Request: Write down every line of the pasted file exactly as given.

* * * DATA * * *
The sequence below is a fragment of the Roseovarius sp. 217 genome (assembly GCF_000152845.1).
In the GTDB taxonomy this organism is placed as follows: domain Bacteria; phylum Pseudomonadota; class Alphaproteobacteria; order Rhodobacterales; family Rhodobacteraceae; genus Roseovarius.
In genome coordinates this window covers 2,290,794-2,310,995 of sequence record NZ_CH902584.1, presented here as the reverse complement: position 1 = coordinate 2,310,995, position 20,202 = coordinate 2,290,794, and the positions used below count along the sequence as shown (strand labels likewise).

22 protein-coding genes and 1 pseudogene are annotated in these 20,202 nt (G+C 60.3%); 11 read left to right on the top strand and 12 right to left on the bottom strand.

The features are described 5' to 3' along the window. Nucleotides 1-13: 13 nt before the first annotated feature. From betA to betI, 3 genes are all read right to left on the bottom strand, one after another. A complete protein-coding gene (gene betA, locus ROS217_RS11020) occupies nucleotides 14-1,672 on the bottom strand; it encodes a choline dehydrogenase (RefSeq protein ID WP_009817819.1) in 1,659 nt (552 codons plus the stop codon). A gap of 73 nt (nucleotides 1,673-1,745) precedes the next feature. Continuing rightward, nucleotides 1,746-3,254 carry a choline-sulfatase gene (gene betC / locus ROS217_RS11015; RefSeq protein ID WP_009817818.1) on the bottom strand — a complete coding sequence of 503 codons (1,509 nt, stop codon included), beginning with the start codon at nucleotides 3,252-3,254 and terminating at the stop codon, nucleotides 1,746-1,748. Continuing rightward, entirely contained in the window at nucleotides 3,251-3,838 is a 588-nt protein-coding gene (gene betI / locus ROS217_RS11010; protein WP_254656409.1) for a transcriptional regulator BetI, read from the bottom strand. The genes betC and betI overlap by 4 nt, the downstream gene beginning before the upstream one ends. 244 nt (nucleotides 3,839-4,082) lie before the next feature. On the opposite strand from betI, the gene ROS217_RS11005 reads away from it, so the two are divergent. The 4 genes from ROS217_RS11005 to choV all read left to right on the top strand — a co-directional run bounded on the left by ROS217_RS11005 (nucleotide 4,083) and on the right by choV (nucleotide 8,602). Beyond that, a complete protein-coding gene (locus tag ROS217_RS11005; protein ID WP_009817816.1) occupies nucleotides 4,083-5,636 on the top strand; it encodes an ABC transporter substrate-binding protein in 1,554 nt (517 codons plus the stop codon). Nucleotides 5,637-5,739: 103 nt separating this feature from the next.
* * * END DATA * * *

The sequence below is a fragment of the Roseovarius sp. 217 genome (assembly GCF_000152845.1).
In the GTDB taxonomy this organism is placed as follows: domain Bacteria; phylum Pseudomonadota; class Alphaproteobacteria; order Rhodobacterales; family Rhodobacteraceae; genus Roseovarius.
In genome coordinates this window covers 2,290,794-2,310,995 of sequence record NZ_CH902584.1, presented here as the reverse complement: position 1 = coordinate 2,310,995, position 20,202 = coordinate 2,290,794, and the positions used below count along the sequence as shown (strand labels likewise).

22 protein-coding genes and 1 pseudogene are annotated in these 20,202 nt (G+C 60.3%); 11 read left to right on the top strand and 12 right to left on the bottom strand.

The features are described 5' to 3' along the window. Nucleotides 1-13: 13 nt before the first annotated feature. From betA to betI, 3 genes are all read right to left on the bottom strand, one after another. A complete protein-coding gene (gene betA, locus ROS217_RS11020) occupies nucleotides 14-1,672 on the bottom strand; it encodes a choline dehydrogenase (RefSeq protein ID WP_009817819.1) in 1,659 nt (552 codons plus the stop codon). A gap of 73 nt (nucleotides 1,673-1,745) precedes the next feature. Continuing rightward, nucleotides 1,746-3,254 carry a choline-sulfatase gene (gene betC / locus ROS217_RS11015; RefSeq protein ID WP_009817818.1) on the bottom strand — a complete coding sequence of 503 codons (1,509 nt, stop codon included), beginning with the start codon at nucleotides 3,252-3,254 and terminating at the stop codon, nucleotides 1,746-1,748. Continuing rightward, entirely contained in the window at nucleotides 3,251-3,838 is a 588-nt protein-coding gene (gene betI / locus ROS217_RS11010; protein WP_254656409.1) for a transcriptional regulator BetI, read from the bottom strand. The genes betC and betI overlap by 4 nt, the downstream gene beginning before the upstream one ends. 244 nt (nucleotides 3,839-4,082) lie before the next feature. On the opposite strand from betI, the gene ROS217_RS11005 reads away from it, so the two are divergent. The 4 genes from ROS217_RS11005 to choV all read left to right on the top strand — a co-directional run bounded on the left by ROS217_RS11005 (nucleotide 4,083) and on the right by choV (nucleotide 8,602). Beyond that, a complete protein-coding gene (locus tag ROS217_RS11005; protein ID WP_009817816.1) occupies nucleotides 4,083-5,636 on the top strand; it encodes an ABC transporter substrate-binding protein in 1,554 nt (517 codons plus the stop codon). Nucleotides 5,637-5,739: 103 nt separating this feature from the next.